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Peyton Panik

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Feb 7, 2023

4 minute read

Fleet Management Blog

A Nuanced Perspective on TCO

Total cost of ownership, or TCO, can be a great way to analyze your operating costs and measure the impact of cost saving strategies, but TCO alone can’t tell the whole story of your fleet’s efficiency. Let’s dig deeper into TCO, and align it with some of the other metrics you should consider when gauging fleet performance.

Are you thinking about TCO the right way?

What is total cost of ownership?

TCO represents the true cost of each of your fleet assets, creating an accurate view of your expenses that lets you break down purchases, forecast anticipated costs and make decisions to improve operations and increase profitability.

Why is total cost of ownership important?

Fleet cost management relies on knowing exactly how much money is coming into your operation and how much is going out of it on a daily basis, and fleet vehicles are simultaneously the cornerstone of any fleet operation and the biggest potential liability in budgeting. TCO can be a guide toward more efficient and effective spending, showing you where your assets are draining your bottom line and indicating when an asset may have outlived its usefulness.

Calculating total cost of ownership

The key to calculating total cost of ownership lies in recording and categorizing all of the major expenditures associated with a vehicle, from things like maintenance to taxes and licensing fees. Before you can actually see accurate TCO numbers, you’ll need to gather a history of expenses for each asset and add them to their purchase price to see how much they cost you to operate.

Many companies have expense tracking software or integrated fleet management systems that can help account for these metrics, and even collect some of them automatically, but even keeping record of each vehicle’s data in a spreadsheet can help you work toward an accurate TCO calculation. Once you have those numbers in place, you can see what a vehicle’s true, holistic cost to your organization is and compare it against other assets in your fleet to determine which are driving profitability and which are dragging the fleet’s budget down.

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The major expenses of owning and operating a vehicle

  • Capital costs, including interest paid in vehicle financing
  • Maintenance costs, including parts and service fees
  • Fuel cost and usage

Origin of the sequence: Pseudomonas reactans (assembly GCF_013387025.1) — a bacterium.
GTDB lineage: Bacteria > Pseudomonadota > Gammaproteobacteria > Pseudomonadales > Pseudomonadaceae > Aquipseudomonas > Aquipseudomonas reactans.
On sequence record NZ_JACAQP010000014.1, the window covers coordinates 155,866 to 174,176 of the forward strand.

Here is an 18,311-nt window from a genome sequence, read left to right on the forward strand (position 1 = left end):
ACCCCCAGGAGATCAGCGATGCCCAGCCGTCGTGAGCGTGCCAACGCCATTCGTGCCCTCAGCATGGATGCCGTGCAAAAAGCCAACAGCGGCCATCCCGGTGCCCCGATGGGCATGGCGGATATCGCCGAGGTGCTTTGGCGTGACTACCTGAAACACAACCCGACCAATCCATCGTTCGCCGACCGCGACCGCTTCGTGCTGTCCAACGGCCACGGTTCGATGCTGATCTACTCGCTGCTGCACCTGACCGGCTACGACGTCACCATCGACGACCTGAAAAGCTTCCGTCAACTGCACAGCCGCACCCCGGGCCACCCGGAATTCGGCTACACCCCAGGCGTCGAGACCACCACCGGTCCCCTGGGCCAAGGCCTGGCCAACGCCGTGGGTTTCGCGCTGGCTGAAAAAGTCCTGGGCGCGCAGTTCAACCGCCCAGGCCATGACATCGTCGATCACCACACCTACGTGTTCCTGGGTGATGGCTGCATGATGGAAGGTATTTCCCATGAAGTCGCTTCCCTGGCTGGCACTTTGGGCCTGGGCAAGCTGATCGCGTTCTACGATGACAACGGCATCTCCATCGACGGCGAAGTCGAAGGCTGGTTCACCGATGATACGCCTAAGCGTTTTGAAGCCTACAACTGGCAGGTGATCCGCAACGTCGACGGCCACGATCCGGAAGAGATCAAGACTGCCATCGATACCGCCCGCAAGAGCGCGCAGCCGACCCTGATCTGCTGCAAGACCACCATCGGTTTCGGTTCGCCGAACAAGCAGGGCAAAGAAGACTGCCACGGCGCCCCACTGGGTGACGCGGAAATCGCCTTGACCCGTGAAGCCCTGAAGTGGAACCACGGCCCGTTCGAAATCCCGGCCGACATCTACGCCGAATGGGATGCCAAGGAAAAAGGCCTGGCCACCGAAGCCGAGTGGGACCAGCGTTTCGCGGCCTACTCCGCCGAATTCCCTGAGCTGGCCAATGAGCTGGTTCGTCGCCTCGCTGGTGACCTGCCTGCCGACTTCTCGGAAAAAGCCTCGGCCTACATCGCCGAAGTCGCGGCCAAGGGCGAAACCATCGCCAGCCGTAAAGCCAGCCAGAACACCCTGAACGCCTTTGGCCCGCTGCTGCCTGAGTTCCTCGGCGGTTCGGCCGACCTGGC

• Asset depreciation
  • Licensing and vehicle administration

Where does TCO fall short?

Because it’s a comprehensive number that combines multiple metric touchpoints, it can be easy to rely on TCO as a catchall for asset judgment – if a vehicle’s TCO is high relative to the fleet as a whole, the vehicle is a problem, and if it’s low, then it’s a good asset. But the individual numbers that comprise TCO can tell their own stories and grant even more insight into value than TCO could on its own.

Breaking down TCO’s components

Capital costs

Certain vehicles are going to cost more than others upfront, so that might boost a vehicle’s TCO over another vehicle that came in at a lower cost or is a completely different make and model all together. But on top of that, capital costs can point to issues in acquisition: Are you getting the best deals from the right vendors? Are you losing a lot in your financing? Capital costs can be a fickle number to try to control, but it can help you explore more opportunities to save on your vehicle purchasing.

Maintenance costs

It can be easy to look at high maintenance costs in a TCO calculation and assume that a vehicle is simply costing more in the shop than it’s worth. But those costs can point to more systemic issues in preventive maintenance and reactivity that are causing a vehicle to need more emergency repairs for recurring issues that could be caught in inspections.

Fuel costs

High fuel costs on a vehicle could be a consequence of its make or model, or point to inefficient fuel consumption, but it could also be a reflection of driver behavior, lack of route optimization, or even fuel theft.

Asset depreciation

Depreciation is a lot like capital costs in that it can indicate a problem in acquisition approach, as well as disposal and replacement. Are you choosing vehicles that can hold onto their value for longer? Are you selling off the vehicles in a window that maximizes their utility in your fleet without losing too much money on its selling price?

So what is the takeaway here?

TCO is obviously an important metric that is incredibly relevant in measuring operational efficiency, but it doesn’t mean you should shirk off the value of the individual metrics that comprise TCO to give you a better look into your fleet. Numbers don’t lie, but they don’t always give you a full picture with context, so engaging with your fleet by observing the processes that generate those metrics can be just as informative as any spreadsheet would be.

Don’t treat TCO as the whole that is greater than the sum of its parts – instead, use it as a north star for profitability, while also considering the individual factors that drive that profitability, like maintenance processes and vehicle replacement strategies.



Want an easier way to track TCO and all the other metrics that make up your fleet? Fleetio can help. Get your free trial or book a guided demo today!

About the Author


Peyton Panik

Peyton Panik

Content Marketing Specialist

Peyton Panik is a Content Marketing Specialist at Fleetio. When she’s not writing, she’s probably churning through a new book or watching a movie she’s already seen 15 times.

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